Blackwork – Impasse EP

Blackwork_RingMasterReview

There has been an increasingly loud whisper in recent times casting good things about Scottish metallers Blackwork and now with the release of their debut EP, you can expect it to become a more forceful roar. Impasse uncages five tracks of ferocious multi-flavoured metal which maybe falls slightly short of a dramatic startling of ears but easily sparks the imagination and incites a lingering appetite to hear more of the band’s inventive sound.

The Glasgow bred Blackwork was formed in 2014 and quickly lured local attention with a three-track demo and an uncompromising and invigorating live presence which over time has seen the quintet play with the likes of Xerath, Bloodshot Dawn, and Exist Immortal among many. Last year saw the band begin work on the writing and creation of the Impasse EP and its certainly memorable fusion of everything from groove, progressive, and varied strains of extreme metal to hardcore and other equally fierce flavourings. The result of the band’s intensive time crafting and honing their release and sound provides, from start to finish, a commanding and attention grabbing wide spread introduction to their mouth-watering potential and imagination fuelled exploits.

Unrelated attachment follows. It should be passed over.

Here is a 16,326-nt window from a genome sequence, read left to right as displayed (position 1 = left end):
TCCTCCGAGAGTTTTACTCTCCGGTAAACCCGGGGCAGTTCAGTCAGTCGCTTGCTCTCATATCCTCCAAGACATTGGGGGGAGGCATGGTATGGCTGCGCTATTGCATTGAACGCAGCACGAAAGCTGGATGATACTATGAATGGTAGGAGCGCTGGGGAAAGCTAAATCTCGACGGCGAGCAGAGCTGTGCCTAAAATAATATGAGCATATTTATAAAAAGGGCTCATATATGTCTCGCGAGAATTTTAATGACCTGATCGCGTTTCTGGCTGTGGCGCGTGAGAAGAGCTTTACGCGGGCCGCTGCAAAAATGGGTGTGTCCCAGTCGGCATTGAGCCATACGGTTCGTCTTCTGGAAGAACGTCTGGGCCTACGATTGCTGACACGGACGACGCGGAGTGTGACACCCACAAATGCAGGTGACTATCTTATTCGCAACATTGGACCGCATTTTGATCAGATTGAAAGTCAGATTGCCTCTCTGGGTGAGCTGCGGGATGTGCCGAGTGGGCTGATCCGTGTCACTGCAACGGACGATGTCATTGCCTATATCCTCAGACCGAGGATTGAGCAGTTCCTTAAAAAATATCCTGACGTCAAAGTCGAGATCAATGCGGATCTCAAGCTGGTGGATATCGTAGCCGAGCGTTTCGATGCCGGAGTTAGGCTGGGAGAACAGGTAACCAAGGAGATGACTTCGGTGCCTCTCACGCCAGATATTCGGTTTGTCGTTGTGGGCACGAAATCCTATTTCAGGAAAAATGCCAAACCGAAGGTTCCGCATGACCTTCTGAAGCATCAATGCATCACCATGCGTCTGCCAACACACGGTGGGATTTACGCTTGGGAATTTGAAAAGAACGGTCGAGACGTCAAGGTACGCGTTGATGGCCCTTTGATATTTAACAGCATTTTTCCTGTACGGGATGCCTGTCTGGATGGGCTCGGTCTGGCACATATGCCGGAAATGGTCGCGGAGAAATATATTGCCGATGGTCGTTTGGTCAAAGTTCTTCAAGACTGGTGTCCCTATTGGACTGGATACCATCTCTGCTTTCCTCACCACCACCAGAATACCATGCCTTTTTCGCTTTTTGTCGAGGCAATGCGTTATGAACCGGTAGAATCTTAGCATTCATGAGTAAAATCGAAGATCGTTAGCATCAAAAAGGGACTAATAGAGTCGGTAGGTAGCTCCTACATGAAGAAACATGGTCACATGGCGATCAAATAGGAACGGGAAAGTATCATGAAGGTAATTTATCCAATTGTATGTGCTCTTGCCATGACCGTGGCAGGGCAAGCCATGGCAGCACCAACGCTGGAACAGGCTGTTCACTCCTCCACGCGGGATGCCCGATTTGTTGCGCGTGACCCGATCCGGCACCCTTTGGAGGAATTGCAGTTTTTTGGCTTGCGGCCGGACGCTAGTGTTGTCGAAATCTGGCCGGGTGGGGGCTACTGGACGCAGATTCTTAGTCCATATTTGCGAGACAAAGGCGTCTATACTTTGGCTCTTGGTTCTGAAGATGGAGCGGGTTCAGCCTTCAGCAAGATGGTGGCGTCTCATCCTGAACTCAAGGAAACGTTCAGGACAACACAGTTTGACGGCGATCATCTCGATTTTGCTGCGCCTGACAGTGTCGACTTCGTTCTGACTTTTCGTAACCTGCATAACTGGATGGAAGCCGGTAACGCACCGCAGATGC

art_RingMasterReviewAlias opens up the EP, emerging on a melodic breeze within a warm atmospheric coaxing. In no time imposing rhythms and strands of wiry guitar badger and wrap ears as the track’s aggressive and intensive nature takes over. The growling tones of Josh Graham swiftly add their expressive weight to the proposal, whilst simultaneously a swinging swagger, led by the captivating bassline sprung by Tony Dunn, unveils its infectiousness as magnetic grooves and hooks inventively sculpted by guitarists Greig Cunningham and Chris Dunn align with their own caustic riffery. There is a touch of Lamb Of God to the track, maybe a whiff of Devildriver at times too, yet every twist and turn revels something if not majorly unique certainly individual to the writing and imagination of Blackwork